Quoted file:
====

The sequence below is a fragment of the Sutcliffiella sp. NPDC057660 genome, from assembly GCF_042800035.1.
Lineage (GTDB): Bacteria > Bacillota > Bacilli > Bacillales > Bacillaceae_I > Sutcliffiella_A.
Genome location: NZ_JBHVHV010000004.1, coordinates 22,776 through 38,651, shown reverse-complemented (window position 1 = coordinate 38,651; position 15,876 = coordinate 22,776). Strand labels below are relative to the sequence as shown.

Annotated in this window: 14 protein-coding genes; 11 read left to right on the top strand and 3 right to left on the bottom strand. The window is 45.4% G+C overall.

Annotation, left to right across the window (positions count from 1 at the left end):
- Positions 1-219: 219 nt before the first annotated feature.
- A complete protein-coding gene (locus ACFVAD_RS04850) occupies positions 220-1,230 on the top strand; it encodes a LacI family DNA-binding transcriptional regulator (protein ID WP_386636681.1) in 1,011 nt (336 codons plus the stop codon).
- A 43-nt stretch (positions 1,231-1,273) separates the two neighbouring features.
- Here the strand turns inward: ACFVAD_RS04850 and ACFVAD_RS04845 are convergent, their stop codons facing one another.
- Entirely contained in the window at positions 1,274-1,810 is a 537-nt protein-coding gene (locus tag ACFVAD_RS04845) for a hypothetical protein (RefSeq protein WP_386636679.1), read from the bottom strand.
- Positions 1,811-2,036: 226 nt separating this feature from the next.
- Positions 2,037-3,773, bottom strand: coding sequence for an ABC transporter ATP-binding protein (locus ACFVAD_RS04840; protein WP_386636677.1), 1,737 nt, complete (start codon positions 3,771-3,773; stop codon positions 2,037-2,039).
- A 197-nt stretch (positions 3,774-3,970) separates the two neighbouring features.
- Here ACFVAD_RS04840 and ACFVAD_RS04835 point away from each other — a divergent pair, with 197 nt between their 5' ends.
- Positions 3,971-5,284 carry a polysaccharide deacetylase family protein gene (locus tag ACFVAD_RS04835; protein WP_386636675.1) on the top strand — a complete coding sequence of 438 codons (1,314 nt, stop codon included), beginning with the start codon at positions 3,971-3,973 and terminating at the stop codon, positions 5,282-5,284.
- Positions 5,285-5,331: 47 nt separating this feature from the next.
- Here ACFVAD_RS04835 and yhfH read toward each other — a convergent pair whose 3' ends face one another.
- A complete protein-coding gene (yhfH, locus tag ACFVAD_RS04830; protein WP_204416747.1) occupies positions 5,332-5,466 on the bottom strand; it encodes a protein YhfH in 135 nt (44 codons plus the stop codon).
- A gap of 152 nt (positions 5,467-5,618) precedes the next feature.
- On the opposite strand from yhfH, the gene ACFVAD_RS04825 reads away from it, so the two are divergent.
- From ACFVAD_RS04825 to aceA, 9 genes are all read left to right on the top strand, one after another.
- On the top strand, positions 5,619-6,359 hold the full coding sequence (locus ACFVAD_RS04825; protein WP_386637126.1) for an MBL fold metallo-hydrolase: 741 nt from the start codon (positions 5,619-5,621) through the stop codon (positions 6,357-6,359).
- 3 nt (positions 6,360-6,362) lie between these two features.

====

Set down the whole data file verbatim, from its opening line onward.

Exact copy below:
The sequence below is a fragment of the Sutcliffiella sp. NPDC057660 genome, from assembly GCF_042800035.1.
Lineage (GTDB): Bacteria > Bacillota > Bacilli > Bacillales > Bacillaceae_I > Sutcliffiella_A.
Genome location: NZ_JBHVHV010000004.1, coordinates 22,776 through 38,651, shown reverse-complemented (window position 1 = coordinate 38,651; position 15,876 = coordinate 22,776). Strand labels below are relative to the sequence as shown.

Annotated in this window: 14 protein-coding genes; 11 read left to right on the top strand and 3 right to left on the bottom strand. The window is 45.4% G+C overall.

Annotation, left to right across the window (positions count from 1 at the left end):
- Positions 1-219: 219 nt before the first annotated feature.
- A complete protein-coding gene (locus ACFVAD_RS04850) occupies positions 220-1,230 on the top strand; it encodes a LacI family DNA-binding transcriptional regulator (protein ID WP_386636681.1) in 1,011 nt (336 codons plus the stop codon).
- A 43-nt stretch (positions 1,231-1,273) separates the two neighbouring features.
- Here the strand turns inward: ACFVAD_RS04850 and ACFVAD_RS04845 are convergent, their stop codons facing one another.
- Entirely contained in the window at positions 1,274-1,810 is a 537-nt protein-coding gene (locus tag ACFVAD_RS04845) for a hypothetical protein (RefSeq protein WP_386636679.1), read from the bottom strand.
- Positions 1,811-2,036: 226 nt separating this feature from the next.
- Positions 2,037-3,773, bottom strand: coding sequence for an ABC transporter ATP-binding protein (locus ACFVAD_RS04840; protein WP_386636677.1), 1,737 nt, complete (start codon positions 3,771-3,773; stop codon positions 2,037-2,039).
- A 197-nt stretch (positions 3,774-3,970) separates the two neighbouring features.
- Here ACFVAD_RS04840 and ACFVAD_RS04835 point away from each other — a divergent pair, with 197 nt between their 5' ends.
- Positions 3,971-5,284 carry a polysaccharide deacetylase family protein gene (locus tag ACFVAD_RS04835; protein WP_386636675.1) on the top strand — a complete coding sequence of 438 codons (1,314 nt, stop codon included), beginning with the start codon at positions 3,971-3,973 and terminating at the stop codon, positions 5,282-5,284.
- Positions 5,285-5,331: 47 nt separating this feature from the next.
- Here ACFVAD_RS04835 and yhfH read toward each other — a convergent pair whose 3' ends face one another.
- A complete protein-coding gene (yhfH, locus tag ACFVAD_RS04830; protein WP_204416747.1) occupies positions 5,332-5,466 on the bottom strand; it encodes a protein YhfH in 135 nt (44 codons plus the stop codon).
- A gap of 152 nt (positions 5,467-5,618) precedes the next feature.
- On the opposite strand from yhfH, the gene ACFVAD_RS04825 reads away from it, so the two are divergent.
- From ACFVAD_RS04825 to aceA, 9 genes are all read left to right on the top strand, one after another.
- On the top strand, positions 5,619-6,359 hold the full coding sequence (locus ACFVAD_RS04825; protein WP_386637126.1) for an MBL fold metallo-hydrolase: 741 nt from the start codon (positions 5,619-5,621) through the stop codon (positions 6,357-6,359).
- 3 nt (positions 6,360-6,362) lie between these two features.